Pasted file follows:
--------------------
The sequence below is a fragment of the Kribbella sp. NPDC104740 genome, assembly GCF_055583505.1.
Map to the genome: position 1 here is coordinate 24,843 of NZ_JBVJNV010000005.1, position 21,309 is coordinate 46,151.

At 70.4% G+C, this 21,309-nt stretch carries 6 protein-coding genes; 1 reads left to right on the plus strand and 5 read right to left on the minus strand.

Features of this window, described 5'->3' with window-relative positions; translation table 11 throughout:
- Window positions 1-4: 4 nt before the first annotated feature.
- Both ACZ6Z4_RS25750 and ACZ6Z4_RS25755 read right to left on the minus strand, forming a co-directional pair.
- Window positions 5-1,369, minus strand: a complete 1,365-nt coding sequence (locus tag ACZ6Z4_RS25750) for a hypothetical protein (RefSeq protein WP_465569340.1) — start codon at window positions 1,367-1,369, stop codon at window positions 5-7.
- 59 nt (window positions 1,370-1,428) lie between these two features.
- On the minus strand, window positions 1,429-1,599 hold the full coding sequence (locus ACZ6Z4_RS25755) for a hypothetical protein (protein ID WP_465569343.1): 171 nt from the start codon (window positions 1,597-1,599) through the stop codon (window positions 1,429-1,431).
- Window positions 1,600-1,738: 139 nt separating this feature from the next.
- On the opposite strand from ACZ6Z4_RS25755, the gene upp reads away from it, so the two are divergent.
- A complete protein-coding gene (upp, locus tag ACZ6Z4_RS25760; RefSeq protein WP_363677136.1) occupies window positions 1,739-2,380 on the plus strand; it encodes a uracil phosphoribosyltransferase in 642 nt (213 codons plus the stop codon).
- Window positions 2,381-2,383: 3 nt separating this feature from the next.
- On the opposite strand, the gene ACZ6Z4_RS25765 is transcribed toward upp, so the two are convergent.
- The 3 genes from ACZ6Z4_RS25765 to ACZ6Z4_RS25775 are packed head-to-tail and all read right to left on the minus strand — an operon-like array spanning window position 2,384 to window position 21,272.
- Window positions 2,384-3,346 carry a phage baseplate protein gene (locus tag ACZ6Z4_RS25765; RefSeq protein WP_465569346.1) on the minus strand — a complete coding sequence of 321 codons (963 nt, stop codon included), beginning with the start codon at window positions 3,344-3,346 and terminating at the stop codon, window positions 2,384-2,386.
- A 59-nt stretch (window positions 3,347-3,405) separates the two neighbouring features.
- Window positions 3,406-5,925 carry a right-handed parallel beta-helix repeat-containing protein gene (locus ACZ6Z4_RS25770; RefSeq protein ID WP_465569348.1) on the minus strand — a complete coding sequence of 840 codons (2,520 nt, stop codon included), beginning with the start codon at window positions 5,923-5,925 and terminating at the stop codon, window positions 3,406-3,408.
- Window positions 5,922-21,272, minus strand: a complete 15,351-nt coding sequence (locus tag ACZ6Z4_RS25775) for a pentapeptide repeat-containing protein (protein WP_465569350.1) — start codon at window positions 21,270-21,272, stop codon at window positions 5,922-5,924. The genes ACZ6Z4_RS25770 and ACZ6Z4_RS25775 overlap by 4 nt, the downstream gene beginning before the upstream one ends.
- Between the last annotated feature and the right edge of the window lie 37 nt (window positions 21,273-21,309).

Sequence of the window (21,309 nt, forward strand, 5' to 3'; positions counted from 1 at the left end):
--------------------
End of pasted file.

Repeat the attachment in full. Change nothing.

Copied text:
The sequence below is a fragment of the Kribbella sp. NPDC104740 genome, assembly GCF_055583505.1.
Map to the genome: position 1 here is coordinate 24,843 of NZ_JBVJNV010000005.1, position 21,309 is coordinate 46,151.

At 70.4% G+C, this 21,309-nt stretch carries 6 protein-coding genes; 1 reads left to right on the plus strand and 5 read right to left on the minus strand.

Features of this window, described 5'->3' with window-relative positions; translation table 11 throughout:
- Window positions 1-4: 4 nt before the first annotated feature.
- Both ACZ6Z4_RS25750 and ACZ6Z4_RS25755 read right to left on the minus strand, forming a co-directional pair.
- Window positions 5-1,369, minus strand: a complete 1,365-nt coding sequence (locus tag ACZ6Z4_RS25750) for a hypothetical protein (RefSeq protein WP_465569340.1) — start codon at window positions 1,367-1,369, stop codon at window positions 5-7.
- 59 nt (window positions 1,370-1,428) lie between these two features.
- On the minus strand, window positions 1,429-1,599 hold the full coding sequence (locus ACZ6Z4_RS25755) for a hypothetical protein (protein ID WP_465569343.1): 171 nt from the start codon (window positions 1,597-1,599) through the stop codon (window positions 1,429-1,431).
- Window positions 1,600-1,738: 139 nt separating this feature from the next.
- On the opposite strand from ACZ6Z4_RS25755, the gene upp reads away from it, so the two are divergent.
- A complete protein-coding gene (upp, locus tag ACZ6Z4_RS25760; RefSeq protein WP_363677136.1) occupies window positions 1,739-2,380 on the plus strand; it encodes a uracil phosphoribosyltransferase in 642 nt (213 codons plus the stop codon).
- Window positions 2,381-2,383: 3 nt separating this feature from the next.
- On the opposite strand, the gene ACZ6Z4_RS25765 is transcribed toward upp, so the two are convergent.
- The 3 genes from ACZ6Z4_RS25765 to ACZ6Z4_RS25775 are packed head-to-tail and all read right to left on the minus strand — an operon-like array spanning window position 2,384 to window position 21,272.
- Window positions 2,384-3,346 carry a phage baseplate protein gene (locus tag ACZ6Z4_RS25765; RefSeq protein WP_465569346.1) on the minus strand — a complete coding sequence of 321 codons (963 nt, stop codon included), beginning with the start codon at window positions 3,344-3,346 and terminating at the stop codon, window positions 2,384-2,386.
- A 59-nt stretch (window positions 3,347-3,405) separates the two neighbouring features.
- Window positions 3,406-5,925 carry a right-handed parallel beta-helix repeat-containing protein gene (locus ACZ6Z4_RS25770; RefSeq protein ID WP_465569348.1) on the minus strand — a complete coding sequence of 840 codons (2,520 nt, stop codon included), beginning with the start codon at window positions 5,923-5,925 and terminating at the stop codon, window positions 3,406-3,408.
- Window positions 5,922-21,272, minus strand: a complete 15,351-nt coding sequence (locus tag ACZ6Z4_RS25775) for a pentapeptide repeat-containing protein (protein WP_465569350.1) — start codon at window positions 21,270-21,272, stop codon at window positions 5,922-5,924. The genes ACZ6Z4_RS25770 and ACZ6Z4_RS25775 overlap by 4 nt, the downstream gene beginning before the upstream one ends.
- Between the last annotated feature and the right edge of the window lie 37 nt (window positions 21,273-21,309).

Sequence of the window (21,309 nt, forward strand, 5' to 3'; positions counted from 1 at the left end):